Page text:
To date, I have identified more than 90 separate protected cycleway schemes around Britain, some of which can be found on this map. But I believe there are more to be found.
These innovative, concrete cycleways – many with granite kerbing – went out of use so rapidly that they were forgotten about soon after being built. A few were later grubbed up to make extra room for cars, but plenty can still be seen today – if you know what to look for.
By using long-neglected plans and maps I've been able to trace many of the buried ones; some appear to be tantalisingly close to the surface.
It's important to map, record and then rescue these cycleways. Many have lasted this long only out of sheer luck, and need to be "listed" so that they can't be destroyed in the future to, say, widen roads for motor traffic.
This is partly a historical – and even an archeological – Kickstarter but, as my project partner John Dales says in the video above, it's also highly relevant today because the space for cycling that many planners and politicians say isn't there is there!
We are combining to form a small team that will research and evaluate the schemes found to date, and then approach local and national authorities with plans for meshing the 1930s cycleways with their modern equivalents. Once the campaign has ended we can immediately start work on researching and evaluating some of the schemes identified so far. The more money we raise the more cycleways we will be able to research. We shall use this research – and the modern urban planning work – to push for grants and other monies to enable rescue work to take place.
In 1934, the Ministry of Transport consulted with its Dutch equivalent before starting work on its cycleway programme. The MoT’s chief engineer was provided with cycleway plans and advice by the director of the Rijkswaterstaat.
Most of the 1930s cycleways were built alongside new arterial roads and bypasses. However, some were built in residential areas, such as the separated cycleway in Manchester seen at the top of this page. This cycleway still exists but, today, not all of it is marked or used as a cycleway – motorists park their cars on it, assuming it's a private road built for such use. The challenge is to find and research the history of this cycleway, and the 70 or so others, then link them into today’s networks.
It’s reasonably well known – in certain cycle advocacy circles at least – that there was a 2-mile protected cycleway on Western Avenue in London, opened by transport minister Leslie Hore-Belisha in 1934 (I wrote about it in Roads Were Not Built for Cars). What’s very much not known is that this was just the first scheme, and that the Ministry of Transport majority paid-for at least 70 other schemes across the country, many of them kerb-protected and separated from carriageways.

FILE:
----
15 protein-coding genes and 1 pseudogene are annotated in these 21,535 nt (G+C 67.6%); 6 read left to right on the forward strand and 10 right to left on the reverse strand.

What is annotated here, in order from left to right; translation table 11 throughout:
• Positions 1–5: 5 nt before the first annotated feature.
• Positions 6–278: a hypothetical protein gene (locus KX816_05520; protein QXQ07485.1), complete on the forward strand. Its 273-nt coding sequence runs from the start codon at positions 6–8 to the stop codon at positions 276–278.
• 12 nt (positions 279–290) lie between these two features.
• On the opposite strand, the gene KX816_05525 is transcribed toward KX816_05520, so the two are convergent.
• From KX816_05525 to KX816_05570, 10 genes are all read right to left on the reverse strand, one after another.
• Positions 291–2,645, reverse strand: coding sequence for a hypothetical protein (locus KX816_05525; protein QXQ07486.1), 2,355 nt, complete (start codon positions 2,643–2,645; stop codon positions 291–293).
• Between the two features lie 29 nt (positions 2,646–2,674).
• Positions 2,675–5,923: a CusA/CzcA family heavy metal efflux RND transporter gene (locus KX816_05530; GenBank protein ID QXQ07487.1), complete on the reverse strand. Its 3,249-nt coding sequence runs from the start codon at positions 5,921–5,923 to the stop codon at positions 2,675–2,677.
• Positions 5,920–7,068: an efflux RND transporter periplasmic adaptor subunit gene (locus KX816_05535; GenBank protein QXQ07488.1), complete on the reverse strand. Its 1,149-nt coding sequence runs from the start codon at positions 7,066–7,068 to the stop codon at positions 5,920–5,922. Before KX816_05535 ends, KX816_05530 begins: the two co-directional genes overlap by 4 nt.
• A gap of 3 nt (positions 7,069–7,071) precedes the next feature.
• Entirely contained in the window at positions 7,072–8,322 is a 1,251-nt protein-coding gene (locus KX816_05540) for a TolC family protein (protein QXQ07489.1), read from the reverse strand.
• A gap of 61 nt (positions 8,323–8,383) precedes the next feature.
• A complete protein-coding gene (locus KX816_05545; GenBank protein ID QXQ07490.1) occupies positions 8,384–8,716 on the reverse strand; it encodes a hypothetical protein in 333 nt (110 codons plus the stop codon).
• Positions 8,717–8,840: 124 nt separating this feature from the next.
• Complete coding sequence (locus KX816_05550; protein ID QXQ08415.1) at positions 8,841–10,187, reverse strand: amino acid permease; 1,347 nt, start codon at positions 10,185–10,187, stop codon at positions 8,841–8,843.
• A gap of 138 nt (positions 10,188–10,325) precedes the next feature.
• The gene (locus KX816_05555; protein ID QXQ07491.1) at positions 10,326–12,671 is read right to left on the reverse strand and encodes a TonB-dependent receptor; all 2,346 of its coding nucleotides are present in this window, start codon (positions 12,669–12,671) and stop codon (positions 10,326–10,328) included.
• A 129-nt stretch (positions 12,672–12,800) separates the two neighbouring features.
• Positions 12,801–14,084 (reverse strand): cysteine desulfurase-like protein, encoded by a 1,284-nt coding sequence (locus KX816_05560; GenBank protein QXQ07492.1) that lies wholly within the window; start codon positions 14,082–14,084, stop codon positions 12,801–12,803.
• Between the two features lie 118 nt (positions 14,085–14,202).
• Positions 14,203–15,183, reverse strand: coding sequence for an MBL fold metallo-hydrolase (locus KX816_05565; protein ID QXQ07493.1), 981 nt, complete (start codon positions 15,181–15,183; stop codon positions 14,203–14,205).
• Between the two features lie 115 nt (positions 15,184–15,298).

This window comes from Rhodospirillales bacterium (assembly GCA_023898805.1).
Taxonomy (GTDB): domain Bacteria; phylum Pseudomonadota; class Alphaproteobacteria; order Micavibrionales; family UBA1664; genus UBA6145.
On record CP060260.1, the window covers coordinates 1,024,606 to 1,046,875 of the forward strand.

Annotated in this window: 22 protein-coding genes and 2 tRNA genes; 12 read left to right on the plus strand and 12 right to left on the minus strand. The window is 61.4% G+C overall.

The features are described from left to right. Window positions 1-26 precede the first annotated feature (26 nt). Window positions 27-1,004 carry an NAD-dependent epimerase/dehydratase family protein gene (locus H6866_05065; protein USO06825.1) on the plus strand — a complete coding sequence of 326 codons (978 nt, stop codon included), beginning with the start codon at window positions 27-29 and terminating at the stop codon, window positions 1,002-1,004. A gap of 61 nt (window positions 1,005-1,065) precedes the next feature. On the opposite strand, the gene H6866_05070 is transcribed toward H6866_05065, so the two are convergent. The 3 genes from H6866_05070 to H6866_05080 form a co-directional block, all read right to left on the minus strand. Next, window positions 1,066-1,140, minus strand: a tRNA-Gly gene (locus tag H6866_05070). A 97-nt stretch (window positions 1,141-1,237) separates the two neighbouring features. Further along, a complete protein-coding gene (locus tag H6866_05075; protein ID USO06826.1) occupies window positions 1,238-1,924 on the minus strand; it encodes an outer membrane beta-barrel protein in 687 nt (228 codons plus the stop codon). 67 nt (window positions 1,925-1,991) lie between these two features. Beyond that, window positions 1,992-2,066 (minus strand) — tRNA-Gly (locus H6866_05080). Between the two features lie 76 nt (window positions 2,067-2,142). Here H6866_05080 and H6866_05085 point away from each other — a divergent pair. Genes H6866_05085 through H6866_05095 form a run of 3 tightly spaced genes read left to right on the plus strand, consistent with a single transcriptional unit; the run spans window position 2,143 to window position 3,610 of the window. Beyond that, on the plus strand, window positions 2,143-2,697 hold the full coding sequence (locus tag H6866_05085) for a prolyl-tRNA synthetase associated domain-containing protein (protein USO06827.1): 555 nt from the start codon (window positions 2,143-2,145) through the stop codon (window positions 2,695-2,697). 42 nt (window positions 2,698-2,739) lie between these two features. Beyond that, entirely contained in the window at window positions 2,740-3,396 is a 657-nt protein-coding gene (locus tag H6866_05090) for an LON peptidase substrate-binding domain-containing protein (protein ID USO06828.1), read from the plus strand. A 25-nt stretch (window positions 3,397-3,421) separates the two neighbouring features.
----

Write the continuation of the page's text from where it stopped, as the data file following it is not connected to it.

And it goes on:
After 1949, cycle use in the UK dropped dramatically and less use was made of the innovative-for-the-time cycleways.
In time, it was forgotten that there had once been these many cycle infrastructure schemes around the UK. This project aims to bring many of them back to life both by rededication and by demonstrating how they can be linked in to wider networks. A great deal of further archival research is required, especially in city, county and national archives. Period newspaper reports describe when the cycleways were given the go-ahead and when they were opened, but it will require more digging to find grant-aid documents, further maps and plans, and period photographs of the cycle tracks in use.
Most of the 1930s cycleways (at the time they were called "cycle tracks") were, on average, four miles long, but the 9-ft and 6-ft cycle tracks on both sides of the Southend Arterial Road (which are not marked on modern maps) extended for more than 18 miles.
If we could bring back to life even half of the built cycleways that's perhaps 140+ miles of cycleway that we don't currently know about, or treasure.
This is an ambitious and potentially very practical project, but it cannot happen without your help.
Carlton Reid & John Dales
UPDATE (28th April): Just three days after launch, we hit our funding target. This was wonderful news and means that, at the end of the campaign, we can hit the ground cycling. However, after the euphoria wore off, it's important to stress that this is just the start – it doesn't mean every single one of of the 1930s cycleway schemes identified so far can be researched and rescued.
The campaign lasts until 25th May, and the more funding we can raise the more cycleways we can add to our "to do" list.
Pleasingly, thanks to the publicity that the campaign has generated so far, we have been contacted by individuals and local authorities with more possible 1930s cycleways. The 70+ schemes we initially identified is now comfortably into the 80s. That's amazing.